MANILA, Philippines – It’s only a matter of days before U2 touches down in the Philippines to play their Joshua Tree Tour at the Philippine arena.
The concert, happening on December 11, is the Irish rock band’s first time in the Philippines – and will be their fourth stop in Asia.
The band played shows in Singapore on November 30 and December 1, and in Tokyo, Japan on December 4 and 5.
They’re swinging by Seoul on December 8 for another show, before heading to the Philippines. Their last stop in Asia will be in Mumbai, India, where they’re also playing for the first time on December 15.
For many Filipino fans, their Philippine show has been decades in the making. As it approaches, here’s what we can expect from the band’s first Philippine visit:
We dont’t know what their exact setlist for the Philippine show will be, but based on the setlists from their recent shows in Singapore and Japan, it’ll be a set of 17 to 18 songs, plus an encore of 8 songs.
If previous setlists are anything to go by, the band will open with their 1983 song “Sunday Bloody Sunday,” one of their most political songs, written about the 1972 Blood Sunday massacre where British troops shot 28 unarmed civilans during a protest in Northern Ireland.
Based on their previous setlists, they’re ending the show with their 1991 hit “One.” The song was written in Berlin at a time when relationships between the band members were strained and they had gone to Berlin, hoping to be reinspired by the reunification of Germany happening at the time.
Other songs they’ve played in previous shows include:
“I Will Follow”
“New Year’s Day”
“Pride (In The Name Of Love)”
“Where The Streets Have No Name”
“I Still Haven’t Found What I’m Looking For”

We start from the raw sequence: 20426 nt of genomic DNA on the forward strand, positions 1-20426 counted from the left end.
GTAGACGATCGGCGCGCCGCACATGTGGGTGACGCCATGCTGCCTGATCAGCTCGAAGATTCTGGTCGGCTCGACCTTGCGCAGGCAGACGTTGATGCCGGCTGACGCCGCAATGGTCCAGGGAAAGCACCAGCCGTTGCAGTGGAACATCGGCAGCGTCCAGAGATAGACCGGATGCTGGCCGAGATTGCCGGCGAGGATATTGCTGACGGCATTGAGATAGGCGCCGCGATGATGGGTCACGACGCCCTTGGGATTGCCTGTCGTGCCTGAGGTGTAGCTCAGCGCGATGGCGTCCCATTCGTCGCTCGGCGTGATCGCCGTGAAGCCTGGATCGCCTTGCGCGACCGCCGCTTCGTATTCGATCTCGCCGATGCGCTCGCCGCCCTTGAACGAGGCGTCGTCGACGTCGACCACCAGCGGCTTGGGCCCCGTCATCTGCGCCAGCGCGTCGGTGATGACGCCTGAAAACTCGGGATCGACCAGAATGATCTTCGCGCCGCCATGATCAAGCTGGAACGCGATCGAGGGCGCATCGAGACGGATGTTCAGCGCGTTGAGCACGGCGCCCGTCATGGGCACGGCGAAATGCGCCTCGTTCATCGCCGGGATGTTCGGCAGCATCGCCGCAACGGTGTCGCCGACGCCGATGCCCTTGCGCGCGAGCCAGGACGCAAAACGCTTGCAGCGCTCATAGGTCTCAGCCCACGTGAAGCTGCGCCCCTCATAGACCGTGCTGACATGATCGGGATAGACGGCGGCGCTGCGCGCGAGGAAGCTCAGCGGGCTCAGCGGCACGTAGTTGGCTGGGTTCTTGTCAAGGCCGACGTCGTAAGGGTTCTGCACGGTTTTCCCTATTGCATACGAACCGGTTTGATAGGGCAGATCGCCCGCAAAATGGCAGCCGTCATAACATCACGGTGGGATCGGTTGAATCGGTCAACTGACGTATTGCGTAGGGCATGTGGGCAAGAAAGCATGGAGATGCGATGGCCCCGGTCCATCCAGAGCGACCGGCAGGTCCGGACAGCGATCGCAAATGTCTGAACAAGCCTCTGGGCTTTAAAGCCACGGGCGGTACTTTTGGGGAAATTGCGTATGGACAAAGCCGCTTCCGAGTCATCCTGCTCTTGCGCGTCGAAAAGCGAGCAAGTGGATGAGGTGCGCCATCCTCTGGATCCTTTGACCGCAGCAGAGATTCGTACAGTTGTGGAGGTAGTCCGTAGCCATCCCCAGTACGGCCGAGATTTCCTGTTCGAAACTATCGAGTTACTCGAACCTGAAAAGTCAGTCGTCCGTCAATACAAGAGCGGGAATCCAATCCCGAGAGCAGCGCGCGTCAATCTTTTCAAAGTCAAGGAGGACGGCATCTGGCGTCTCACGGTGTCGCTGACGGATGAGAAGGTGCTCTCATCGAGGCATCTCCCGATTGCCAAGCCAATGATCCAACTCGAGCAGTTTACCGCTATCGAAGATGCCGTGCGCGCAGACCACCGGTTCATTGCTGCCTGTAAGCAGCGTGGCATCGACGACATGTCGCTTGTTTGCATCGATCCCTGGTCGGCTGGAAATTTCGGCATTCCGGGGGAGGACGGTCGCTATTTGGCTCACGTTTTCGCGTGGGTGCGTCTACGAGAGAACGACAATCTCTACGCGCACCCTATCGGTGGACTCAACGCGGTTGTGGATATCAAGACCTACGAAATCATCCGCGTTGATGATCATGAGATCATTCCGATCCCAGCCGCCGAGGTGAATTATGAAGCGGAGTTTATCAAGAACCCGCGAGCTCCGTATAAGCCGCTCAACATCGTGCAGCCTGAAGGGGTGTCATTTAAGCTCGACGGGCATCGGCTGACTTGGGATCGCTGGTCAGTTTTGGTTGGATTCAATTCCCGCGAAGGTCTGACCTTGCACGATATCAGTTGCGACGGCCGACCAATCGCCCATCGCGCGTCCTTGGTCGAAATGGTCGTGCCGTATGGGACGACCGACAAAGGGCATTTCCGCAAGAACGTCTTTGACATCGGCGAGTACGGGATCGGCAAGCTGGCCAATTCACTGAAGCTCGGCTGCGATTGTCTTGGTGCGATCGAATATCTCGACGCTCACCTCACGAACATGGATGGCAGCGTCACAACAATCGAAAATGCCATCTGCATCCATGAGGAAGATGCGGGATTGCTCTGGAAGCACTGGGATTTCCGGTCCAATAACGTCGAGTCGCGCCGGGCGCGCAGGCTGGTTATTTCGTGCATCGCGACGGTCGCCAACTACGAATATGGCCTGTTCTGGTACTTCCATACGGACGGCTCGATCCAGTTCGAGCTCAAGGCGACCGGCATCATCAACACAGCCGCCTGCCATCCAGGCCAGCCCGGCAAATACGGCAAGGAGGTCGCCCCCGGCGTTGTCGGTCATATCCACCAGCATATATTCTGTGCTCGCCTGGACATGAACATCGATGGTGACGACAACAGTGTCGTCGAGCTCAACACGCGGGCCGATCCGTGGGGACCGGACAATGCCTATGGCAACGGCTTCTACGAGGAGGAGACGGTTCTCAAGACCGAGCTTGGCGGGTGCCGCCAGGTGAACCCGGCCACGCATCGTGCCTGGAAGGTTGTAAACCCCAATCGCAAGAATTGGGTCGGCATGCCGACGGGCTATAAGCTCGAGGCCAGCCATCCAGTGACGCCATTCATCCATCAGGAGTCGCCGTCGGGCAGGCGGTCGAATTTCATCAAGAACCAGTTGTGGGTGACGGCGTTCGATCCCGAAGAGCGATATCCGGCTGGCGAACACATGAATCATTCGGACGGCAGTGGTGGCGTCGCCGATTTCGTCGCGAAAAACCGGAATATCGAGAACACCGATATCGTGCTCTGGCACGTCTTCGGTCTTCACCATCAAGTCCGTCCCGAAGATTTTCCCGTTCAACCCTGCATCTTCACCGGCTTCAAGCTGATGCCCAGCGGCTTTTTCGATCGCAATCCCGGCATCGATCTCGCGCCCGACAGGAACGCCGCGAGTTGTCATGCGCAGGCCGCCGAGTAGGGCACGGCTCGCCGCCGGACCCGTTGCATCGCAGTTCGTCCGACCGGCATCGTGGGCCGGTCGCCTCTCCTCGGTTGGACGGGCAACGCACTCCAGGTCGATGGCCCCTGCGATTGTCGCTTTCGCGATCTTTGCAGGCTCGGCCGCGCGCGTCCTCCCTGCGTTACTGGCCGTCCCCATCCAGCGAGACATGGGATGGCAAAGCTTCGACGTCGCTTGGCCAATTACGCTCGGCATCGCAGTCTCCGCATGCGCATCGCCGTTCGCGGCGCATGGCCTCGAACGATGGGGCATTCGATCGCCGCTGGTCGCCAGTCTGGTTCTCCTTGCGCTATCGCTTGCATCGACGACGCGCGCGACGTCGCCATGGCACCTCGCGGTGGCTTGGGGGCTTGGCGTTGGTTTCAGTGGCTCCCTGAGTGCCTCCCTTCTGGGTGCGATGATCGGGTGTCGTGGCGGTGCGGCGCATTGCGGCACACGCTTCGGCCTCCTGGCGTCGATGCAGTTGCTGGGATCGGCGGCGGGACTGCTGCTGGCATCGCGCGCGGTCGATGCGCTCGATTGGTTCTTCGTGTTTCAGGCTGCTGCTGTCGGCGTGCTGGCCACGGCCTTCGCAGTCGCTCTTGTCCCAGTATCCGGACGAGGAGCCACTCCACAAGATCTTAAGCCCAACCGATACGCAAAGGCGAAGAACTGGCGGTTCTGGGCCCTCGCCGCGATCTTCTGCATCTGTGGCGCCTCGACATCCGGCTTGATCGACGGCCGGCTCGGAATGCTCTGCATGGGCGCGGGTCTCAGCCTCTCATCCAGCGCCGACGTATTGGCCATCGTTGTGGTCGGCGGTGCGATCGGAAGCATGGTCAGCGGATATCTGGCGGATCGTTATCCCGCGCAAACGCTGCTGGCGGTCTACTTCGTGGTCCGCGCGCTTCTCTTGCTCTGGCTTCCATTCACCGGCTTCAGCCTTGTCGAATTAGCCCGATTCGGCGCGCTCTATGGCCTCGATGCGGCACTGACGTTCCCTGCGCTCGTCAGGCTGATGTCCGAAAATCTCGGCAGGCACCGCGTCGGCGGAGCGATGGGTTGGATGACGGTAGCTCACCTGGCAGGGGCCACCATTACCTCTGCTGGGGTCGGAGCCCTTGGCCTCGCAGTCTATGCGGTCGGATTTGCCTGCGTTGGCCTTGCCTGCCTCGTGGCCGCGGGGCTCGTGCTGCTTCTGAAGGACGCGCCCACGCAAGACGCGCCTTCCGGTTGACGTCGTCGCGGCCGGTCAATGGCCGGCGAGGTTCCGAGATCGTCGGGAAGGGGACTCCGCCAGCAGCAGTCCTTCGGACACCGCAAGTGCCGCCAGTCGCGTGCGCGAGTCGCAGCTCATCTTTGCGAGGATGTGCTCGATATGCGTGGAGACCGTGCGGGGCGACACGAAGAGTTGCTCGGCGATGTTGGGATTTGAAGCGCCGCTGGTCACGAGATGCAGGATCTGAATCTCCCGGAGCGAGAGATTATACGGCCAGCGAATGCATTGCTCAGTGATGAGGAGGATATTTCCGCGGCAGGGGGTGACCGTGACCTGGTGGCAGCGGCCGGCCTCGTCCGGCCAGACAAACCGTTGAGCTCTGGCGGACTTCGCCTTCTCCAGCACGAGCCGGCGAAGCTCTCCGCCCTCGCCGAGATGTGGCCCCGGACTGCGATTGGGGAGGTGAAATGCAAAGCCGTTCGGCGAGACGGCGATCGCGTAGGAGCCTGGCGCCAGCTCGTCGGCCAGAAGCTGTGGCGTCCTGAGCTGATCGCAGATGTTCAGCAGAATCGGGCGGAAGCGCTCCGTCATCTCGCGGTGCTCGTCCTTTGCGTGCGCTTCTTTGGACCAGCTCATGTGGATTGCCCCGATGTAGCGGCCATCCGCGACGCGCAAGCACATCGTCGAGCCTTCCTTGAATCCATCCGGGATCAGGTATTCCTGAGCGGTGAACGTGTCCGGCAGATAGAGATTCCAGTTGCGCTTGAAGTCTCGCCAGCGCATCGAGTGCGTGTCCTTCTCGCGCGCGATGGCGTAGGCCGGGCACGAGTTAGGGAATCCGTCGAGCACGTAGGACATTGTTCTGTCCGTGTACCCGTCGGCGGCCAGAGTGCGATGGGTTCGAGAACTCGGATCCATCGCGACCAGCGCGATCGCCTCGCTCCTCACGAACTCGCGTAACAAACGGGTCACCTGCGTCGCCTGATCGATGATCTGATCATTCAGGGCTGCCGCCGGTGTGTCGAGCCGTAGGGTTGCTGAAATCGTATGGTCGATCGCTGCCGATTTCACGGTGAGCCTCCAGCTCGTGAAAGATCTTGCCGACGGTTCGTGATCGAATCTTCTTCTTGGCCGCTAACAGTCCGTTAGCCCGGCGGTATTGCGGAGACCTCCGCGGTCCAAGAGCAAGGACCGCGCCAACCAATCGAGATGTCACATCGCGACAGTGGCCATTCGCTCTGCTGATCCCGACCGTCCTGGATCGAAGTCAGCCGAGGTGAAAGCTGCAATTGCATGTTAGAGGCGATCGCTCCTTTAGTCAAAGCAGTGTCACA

“With or Without You”
“Bullet The Blue Sky”
“Running to Stand Still”
“Red Hill Mining Town”
“In God’s Country”
“Trip Through Your Wires”
“One Tree Hill”
“Mothers of the Disappeared”
“Angel of Harlem”
“Even Better Than The Real Thing”
“Every Breaking Wave”
“You’re The Best Thing About Me”
“Ultra Violet (Light My Way)”
“Love is Bigger Than Anything in Its Way”
For the revolution
It wouldn’t be a U2 show without political or social commentary. Their songs alone already carry strong political statements in the lyrics – but the band’s wokeness carries over even in between songs.
On their first night in Singapore for instance, the band dedicated their performance of “Pride (In The Name of Love)” to those who fight for human rights – naming Amnesty International in particular before they launched into the song.
On their second night in Tokyo, they dedicated “Bad” to the memory of Tetsu Nakamura, a doctor and aid worker who worked in Afghanistan for decades, providing medical services to the poverty-stricken. He was slain with 5 others in an ambush there on December 4.
In a country like the Philippines where human rights are constanty being violated, we wonder what these rockers will have to say?
Surprise medleys and remixes
One of the most spiritual moments in any live show is when the performers take a song and mash it up with another, making the audience feel like they’re listening to the track for the first time. This is something people can expect from U2’s Philippine show, having done it in their previous performances.
Their second night in Singapore coincided with world AIDS Day, and their performance of “Bad” gave way to their take on David Bowie’s anthemic “Heroes” as the band paid tribute to men and women around the world who are working to fight HIV/AIDS. On their second night in Japan, it was Simon & Garfunkel’s “The Boxer” that they mashed up with “Bad.”
Stunning stage design
The Joshua Tree Tour, which initially ran in 2017 to celebrate the 30th anniversary of the band’s album of the same name, is known for its stunning staging, which they’ll be bringing to life at the Philippine Arena.
The venue has a capacity of 55,000, but even the view from the cheap seats promises to be spectacular. The band’s performances unfold against a massive LED video screen, on which graphics and a Joshua Tree silhouette will be projected throughout the show.
Speaking of the venue, the Philippine Arena is a venue that requires some preparation on the part of concertgoers – so make sure to plan accordingly.
All in all, the U2’s Philippine debut is shaping up to be quite the experience, worth the decades-long wait.
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